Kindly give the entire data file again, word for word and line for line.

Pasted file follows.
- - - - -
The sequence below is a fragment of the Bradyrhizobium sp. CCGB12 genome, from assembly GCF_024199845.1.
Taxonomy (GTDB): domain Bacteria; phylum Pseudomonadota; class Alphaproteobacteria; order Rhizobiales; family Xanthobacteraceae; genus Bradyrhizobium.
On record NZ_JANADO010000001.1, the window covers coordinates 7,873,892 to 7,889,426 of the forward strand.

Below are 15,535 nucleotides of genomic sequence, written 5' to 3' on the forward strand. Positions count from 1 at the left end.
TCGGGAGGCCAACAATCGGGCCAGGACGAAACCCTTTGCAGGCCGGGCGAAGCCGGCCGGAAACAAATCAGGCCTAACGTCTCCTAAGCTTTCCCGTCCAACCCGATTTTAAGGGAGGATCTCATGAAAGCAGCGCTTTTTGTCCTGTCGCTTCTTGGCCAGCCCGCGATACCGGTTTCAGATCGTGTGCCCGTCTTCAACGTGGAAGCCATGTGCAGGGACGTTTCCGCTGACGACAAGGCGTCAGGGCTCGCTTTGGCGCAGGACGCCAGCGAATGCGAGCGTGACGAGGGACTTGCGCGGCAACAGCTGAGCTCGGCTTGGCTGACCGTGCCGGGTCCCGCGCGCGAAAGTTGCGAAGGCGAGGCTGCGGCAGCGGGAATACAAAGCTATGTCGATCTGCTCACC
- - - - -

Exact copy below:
The sequence below is a fragment of the Bradyrhizobium sp. CCGB12 genome, from assembly GCF_024199845.1.
Taxonomy (GTDB): domain Bacteria; phylum Pseudomonadota; class Alphaproteobacteria; order Rhizobiales; family Xanthobacteraceae; genus Bradyrhizobium.
On record NZ_JANADO010000001.1, the window covers coordinates 7,873,892 to 7,889,426 of the forward strand.

Below are 15,535 nucleotides of genomic sequence, written 5' to 3' on the forward strand. Positions count from 1 at the left end.
TCGGGAGGCCAACAATCGGGCCAGGACGAAACCCTTTGCAGGCCGGGCGAAGCCGGCCGGAAACAAATCAGGCCTAACGTCTCCTAAGCTTTCCCGTCCAACCCGATTTTAAGGGAGGATCTCATGAAAGCAGCGCTTTTTGTCCTGTCGCTTCTTGGCCAGCCCGCGATACCGGTTTCAGATCGTGTGCCCGTCTTCAACGTGGAAGCCATGTGCAGGGACGTTTCCGCTGACGACAAGGCGTCAGGGCTCGCTTTGGCGCAGGACGCCAGCGAATGCGAGCGTGACGAGGGACTTGCGCGGCAACAGCTGAGCTCGGCTTGGCTGACCGTGCCGGGTCCCGCGCGCGAAAGTTGCGAAGGCGAGGCTGCGGCAGCGGGAATACAAAGCTATGTCGATCTGCTCACC